Journal of Mass Media Ethics 23 (1):36 – 50 (2008)
This study examined more than 2,500 war images from U.S. television news, newspapers, news magazines, and online news sites during the first five weeks of the U.S.-led invasion of Iraq in 2003 and found that only 10% showed injury or death. The paper analyzes which media platforms were most willing to show casualties and offers insights on when journalists should use gruesome war images or keep them secret.
|Keywords||No keywords specified (fix it)|
|Categories||categorize this paper)|
References found in this work BETA
Secrets: On the Ethics of Concealment and Revelation.Sissela Bok - 1982 - Oxford University Press.
Citations of this work BETA
“Spike the Football”: Truth-Telling, the Press and the Bin Laden Photos.Fred Vultee - 2013 - Journal of Mass Media Ethics 28 (4):241-254.
Similar books and articles
Argumentation and Fallacy in the Justification of the 2003 War on Iraq.Ahmed Sahlane - 2012 - Argumentation 26 (4):459-488.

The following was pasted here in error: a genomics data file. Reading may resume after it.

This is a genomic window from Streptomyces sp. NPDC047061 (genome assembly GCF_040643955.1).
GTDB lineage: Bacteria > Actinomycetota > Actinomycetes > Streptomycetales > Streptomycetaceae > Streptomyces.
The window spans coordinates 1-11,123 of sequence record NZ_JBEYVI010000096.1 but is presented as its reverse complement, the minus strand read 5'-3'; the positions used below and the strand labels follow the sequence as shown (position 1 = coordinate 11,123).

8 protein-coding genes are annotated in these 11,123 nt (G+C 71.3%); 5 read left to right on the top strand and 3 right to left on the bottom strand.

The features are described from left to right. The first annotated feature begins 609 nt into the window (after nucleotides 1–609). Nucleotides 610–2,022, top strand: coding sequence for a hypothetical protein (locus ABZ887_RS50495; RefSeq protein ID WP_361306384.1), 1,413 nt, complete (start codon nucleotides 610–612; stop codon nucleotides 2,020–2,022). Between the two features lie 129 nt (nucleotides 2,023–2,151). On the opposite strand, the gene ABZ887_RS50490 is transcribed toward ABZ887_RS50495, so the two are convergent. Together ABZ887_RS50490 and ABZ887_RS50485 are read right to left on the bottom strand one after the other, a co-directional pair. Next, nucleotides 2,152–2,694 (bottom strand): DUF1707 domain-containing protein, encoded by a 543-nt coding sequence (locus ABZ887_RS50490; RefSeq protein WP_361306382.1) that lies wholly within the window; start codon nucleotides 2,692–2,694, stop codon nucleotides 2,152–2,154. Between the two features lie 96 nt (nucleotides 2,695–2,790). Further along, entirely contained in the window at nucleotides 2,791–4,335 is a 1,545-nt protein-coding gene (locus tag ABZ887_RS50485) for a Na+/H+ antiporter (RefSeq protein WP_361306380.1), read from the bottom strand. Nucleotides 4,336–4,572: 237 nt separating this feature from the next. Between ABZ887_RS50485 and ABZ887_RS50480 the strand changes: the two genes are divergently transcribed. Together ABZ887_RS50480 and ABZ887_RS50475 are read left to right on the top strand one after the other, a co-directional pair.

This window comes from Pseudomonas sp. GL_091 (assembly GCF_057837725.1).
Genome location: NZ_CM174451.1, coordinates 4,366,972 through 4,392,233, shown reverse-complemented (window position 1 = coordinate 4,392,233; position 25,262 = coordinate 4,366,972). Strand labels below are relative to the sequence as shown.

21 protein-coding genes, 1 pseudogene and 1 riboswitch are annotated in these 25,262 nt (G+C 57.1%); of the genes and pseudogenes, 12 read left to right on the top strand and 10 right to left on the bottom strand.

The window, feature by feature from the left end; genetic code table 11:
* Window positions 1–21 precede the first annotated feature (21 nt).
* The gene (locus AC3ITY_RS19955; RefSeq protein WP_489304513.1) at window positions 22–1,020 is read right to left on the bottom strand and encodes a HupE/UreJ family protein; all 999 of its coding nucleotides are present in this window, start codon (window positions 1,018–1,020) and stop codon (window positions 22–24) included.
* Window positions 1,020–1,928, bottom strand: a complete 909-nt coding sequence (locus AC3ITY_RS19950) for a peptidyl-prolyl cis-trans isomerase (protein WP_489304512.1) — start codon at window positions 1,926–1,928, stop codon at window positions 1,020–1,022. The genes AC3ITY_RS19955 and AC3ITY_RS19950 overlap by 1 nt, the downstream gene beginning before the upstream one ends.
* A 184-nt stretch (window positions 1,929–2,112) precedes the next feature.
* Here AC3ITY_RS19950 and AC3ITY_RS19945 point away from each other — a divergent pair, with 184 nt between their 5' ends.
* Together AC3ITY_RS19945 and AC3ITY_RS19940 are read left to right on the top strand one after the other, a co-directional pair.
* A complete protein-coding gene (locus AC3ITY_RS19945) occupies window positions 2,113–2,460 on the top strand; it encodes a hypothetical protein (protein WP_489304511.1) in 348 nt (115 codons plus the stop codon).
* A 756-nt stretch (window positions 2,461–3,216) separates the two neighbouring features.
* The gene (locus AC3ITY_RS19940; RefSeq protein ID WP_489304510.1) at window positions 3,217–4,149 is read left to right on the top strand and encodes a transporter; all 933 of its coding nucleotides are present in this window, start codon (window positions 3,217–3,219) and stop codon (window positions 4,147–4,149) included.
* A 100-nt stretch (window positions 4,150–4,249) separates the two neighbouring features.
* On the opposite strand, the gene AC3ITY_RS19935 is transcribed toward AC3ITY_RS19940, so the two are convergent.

Getting It Wrong: Ten of the Greatest Misreported Stories in American Journalism.W. Joseph Campbell - 2010 - University of California Press.
Spectacle and Media Propaganda in the War on Iraq: A Critique of U.S. Broadcasting Networks.Douglas Kellner - unknown
Mainstream News Media, an Objective Approach, and the March to War in Iraq.Michael Ryan - 2006 - Journal of Mass Media Ethics 21 (1):4 – 29.
Images in Ethics Codes in an Era of Violence and Tragedy.Susan Keith, Carol B. Schwalbe & B. William Silcock - 2006 - Journal of Mass Media Ethics 21 (4):245 – 264.
Added to index2009-01-28
Total downloads27 ( #187,418 of 2,158,886 )
Recent downloads (6 months)1 ( #353,777 of 2,158,886 )
How can I increase my downloads?